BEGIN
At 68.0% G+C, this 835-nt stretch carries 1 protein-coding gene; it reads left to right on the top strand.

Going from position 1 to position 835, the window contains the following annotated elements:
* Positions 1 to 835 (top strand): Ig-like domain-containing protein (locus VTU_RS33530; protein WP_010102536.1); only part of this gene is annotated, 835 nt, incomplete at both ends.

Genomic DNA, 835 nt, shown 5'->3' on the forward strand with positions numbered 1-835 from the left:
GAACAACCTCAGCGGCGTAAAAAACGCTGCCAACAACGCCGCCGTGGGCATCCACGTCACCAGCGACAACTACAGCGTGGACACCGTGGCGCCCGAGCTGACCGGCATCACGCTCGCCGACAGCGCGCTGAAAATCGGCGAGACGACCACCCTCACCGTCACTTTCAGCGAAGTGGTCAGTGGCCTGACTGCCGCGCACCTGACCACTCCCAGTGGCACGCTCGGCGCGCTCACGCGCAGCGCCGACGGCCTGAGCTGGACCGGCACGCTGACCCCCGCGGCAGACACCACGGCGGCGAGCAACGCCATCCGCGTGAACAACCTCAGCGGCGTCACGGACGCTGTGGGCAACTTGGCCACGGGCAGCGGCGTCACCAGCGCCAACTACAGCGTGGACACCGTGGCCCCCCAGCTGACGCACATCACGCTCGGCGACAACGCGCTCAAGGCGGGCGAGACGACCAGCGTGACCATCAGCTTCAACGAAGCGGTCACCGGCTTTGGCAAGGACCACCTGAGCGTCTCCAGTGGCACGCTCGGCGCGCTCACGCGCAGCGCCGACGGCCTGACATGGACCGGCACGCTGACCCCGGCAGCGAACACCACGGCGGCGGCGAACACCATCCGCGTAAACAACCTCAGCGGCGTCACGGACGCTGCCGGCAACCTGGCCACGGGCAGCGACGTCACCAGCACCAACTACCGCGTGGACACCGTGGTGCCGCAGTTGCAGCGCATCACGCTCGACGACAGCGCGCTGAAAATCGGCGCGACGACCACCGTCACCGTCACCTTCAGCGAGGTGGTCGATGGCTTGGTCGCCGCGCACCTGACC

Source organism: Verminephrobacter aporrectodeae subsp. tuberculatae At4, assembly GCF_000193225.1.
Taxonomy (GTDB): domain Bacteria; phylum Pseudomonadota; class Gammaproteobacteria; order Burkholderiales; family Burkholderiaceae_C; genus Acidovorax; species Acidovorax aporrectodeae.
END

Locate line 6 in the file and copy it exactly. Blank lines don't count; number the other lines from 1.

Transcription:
Source organism: Verminephrobacter aporrectodeae subsp. tuberculatae At4, assembly GCF_000193225.1.